Our initial study examined stool and urine energy losses in obese versus lean individuals on two standard (2400 kcal/d and 3400 kcal/d each given over 3 days) diets. Preliminary results from an initial 14 lean and 9 obese individuals failed to show any difference in stool or urine energy loss. The range of calories stool was large, varying from 2 to 9 % in both groups. Lean individuals absorbed more (had less stool energy loss) on the higher calorie diet compared to obese individuals. Percent changes in the major gut phylotypes, Firimutes and Bacteroidetes, were associated with changes in nutrient load. Percent of Firmicutes increased with nutrient load while Bacteroidetes decreased. In addition, in lean individuals, these changes in the major phylotypes were associated with stool energy loss, such that a 20% increase or decrease in Firmcutes/Bacteroidetes was associated with approximately 150 kcal/day difference in stool energy loss. The endocannabinoid system has recently been implicated in regulation of gut permeability and thus nutrient absorption. We investigated whether the concentrations of the circulating endocannabinoids, anandamide (AEA) and 2-arachidonoylglycerol (2-AG) are associated with stool calories loss. We found that higher nutrient load reduced AEA concentrations in lean but not obese individuals. AEA was also associated with greater nutrient absorption (less calories loss in stool) in obese but not lean individuals. This may indicate a role for the endocannabinoid system in intestinal nutrient absorption. Based on this preliminary work, we have designed a new study to confirm and extend these findings. In this study, stool energy loss and changes in gut microbiota will be measured during over and underfeeding (150 and 50% based on calculated weight maintaining calories). Following this, volunteers will be randomized to receive the antibiotic oral vancomycin versus placebo (in a double blind randomized fashion). Oral vancomycin is not absorbed in healthy individuals and will selectively change the gut bacterial population. This will allow us to investigate whether there is an association between changes in gut microbiota and nutrient harvest (as measured by stool energy loss). We will also investigate how changes in the gut microbiota affect glucose tolerance, energy expenditure and substrate oxidation. We currently have enrolled 19 of planned 24 participants in this study.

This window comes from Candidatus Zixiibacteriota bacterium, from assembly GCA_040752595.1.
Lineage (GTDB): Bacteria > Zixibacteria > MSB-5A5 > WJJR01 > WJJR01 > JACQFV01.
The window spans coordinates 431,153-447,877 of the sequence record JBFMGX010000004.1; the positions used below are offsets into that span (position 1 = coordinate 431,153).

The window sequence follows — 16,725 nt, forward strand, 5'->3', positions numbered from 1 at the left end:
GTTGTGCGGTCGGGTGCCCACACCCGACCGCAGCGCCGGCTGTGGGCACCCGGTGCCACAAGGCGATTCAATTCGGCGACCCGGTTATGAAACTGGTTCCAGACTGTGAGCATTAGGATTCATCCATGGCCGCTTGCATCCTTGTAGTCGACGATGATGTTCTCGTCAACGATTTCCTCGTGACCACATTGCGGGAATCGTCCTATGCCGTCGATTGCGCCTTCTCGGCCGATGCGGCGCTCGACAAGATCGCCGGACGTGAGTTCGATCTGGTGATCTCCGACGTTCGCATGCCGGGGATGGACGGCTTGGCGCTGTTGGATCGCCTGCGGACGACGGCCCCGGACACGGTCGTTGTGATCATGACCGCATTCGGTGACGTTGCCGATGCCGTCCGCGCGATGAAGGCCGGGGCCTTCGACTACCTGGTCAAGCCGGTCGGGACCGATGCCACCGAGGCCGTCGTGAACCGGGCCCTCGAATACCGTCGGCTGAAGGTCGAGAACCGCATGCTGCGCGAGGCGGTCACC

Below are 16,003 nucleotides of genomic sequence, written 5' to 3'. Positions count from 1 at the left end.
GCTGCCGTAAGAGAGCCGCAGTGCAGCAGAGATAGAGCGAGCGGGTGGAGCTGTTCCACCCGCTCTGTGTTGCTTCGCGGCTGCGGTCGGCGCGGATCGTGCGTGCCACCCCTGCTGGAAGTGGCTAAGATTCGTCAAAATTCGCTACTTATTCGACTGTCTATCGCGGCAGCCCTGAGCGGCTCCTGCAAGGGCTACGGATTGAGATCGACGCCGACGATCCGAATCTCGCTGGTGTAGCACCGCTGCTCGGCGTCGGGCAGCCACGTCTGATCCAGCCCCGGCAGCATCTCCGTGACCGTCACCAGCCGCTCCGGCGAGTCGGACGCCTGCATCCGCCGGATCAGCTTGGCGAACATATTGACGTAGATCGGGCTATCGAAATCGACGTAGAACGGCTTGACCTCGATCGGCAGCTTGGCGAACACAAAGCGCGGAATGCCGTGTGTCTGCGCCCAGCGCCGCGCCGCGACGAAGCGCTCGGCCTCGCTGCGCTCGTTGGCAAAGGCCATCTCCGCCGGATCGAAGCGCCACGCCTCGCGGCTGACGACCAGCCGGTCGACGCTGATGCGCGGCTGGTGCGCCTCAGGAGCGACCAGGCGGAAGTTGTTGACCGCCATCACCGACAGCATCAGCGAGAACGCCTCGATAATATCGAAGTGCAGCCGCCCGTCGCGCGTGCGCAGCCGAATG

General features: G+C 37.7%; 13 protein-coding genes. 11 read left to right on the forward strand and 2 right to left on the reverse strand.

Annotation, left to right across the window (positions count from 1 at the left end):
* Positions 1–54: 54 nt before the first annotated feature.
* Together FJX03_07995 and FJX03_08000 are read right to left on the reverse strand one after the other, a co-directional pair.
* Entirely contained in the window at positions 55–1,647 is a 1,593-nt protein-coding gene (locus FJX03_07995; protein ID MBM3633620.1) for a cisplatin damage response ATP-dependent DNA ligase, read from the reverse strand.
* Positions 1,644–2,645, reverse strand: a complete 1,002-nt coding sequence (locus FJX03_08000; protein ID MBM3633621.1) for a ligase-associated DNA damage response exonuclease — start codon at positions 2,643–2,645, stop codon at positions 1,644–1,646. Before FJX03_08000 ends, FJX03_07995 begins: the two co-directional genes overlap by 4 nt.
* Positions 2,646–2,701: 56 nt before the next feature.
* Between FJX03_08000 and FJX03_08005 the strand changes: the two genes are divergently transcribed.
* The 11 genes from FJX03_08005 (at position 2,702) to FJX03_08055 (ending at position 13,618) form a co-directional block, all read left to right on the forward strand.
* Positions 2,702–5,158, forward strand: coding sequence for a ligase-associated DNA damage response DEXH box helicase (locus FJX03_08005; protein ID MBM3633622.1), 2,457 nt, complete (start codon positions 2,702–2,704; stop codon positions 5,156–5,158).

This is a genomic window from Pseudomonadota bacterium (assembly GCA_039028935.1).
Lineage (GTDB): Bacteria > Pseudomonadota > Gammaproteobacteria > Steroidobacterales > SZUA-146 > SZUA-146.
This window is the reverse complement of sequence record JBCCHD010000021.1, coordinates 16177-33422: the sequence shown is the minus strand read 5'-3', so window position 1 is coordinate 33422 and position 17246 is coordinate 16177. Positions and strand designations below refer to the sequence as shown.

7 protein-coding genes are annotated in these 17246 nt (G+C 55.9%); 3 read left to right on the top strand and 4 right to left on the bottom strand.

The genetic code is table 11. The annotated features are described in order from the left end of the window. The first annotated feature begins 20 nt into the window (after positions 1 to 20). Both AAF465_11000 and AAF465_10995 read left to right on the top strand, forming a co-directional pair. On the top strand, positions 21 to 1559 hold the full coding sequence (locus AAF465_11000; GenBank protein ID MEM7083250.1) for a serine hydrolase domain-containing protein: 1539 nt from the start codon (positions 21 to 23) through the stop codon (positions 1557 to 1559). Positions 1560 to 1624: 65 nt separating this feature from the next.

|Jumpertz, Reiner; Le, Duc Son; Turnbaugh, Peter J et al. (2011) Energy-balance studies reveal associations between gut microbes, caloric load, and nutrient absorption in humans. Am J Clin Nutr 94:58-65|